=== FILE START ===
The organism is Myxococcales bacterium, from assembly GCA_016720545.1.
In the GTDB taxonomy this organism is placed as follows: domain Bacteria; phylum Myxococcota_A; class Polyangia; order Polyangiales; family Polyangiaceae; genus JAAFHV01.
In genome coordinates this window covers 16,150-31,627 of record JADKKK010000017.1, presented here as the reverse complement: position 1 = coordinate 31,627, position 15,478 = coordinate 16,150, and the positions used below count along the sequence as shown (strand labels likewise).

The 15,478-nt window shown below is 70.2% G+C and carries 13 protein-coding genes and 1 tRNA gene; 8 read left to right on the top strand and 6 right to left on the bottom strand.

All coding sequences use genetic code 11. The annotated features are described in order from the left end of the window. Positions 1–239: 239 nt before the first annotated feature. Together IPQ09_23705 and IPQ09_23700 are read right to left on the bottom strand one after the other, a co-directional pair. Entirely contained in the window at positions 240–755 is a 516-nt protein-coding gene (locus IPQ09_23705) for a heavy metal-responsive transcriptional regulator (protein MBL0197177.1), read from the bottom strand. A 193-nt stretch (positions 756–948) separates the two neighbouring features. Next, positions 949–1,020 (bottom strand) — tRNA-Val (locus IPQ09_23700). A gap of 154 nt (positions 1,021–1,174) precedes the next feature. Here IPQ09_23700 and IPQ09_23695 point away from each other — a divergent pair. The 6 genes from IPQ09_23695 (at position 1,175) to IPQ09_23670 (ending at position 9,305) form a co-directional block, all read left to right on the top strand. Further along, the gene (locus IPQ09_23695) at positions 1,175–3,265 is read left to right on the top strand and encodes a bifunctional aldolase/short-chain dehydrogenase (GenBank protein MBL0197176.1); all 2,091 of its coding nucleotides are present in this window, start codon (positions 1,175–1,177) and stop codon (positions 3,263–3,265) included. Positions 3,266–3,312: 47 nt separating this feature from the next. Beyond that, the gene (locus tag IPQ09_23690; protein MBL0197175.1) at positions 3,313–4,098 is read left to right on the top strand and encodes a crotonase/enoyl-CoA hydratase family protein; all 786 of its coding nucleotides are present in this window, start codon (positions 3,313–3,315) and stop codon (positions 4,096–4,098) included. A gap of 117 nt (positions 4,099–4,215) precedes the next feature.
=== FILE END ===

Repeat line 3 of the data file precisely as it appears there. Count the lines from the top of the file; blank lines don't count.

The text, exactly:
In genome coordinates this window covers 16,150-31,627 of record JADKKK010000017.1, presented here as the reverse complement: position 1 = coordinate 31,627, position 15,478 = coordinate 16,150, and the positions used below count along the sequence as shown (strand labels likewise).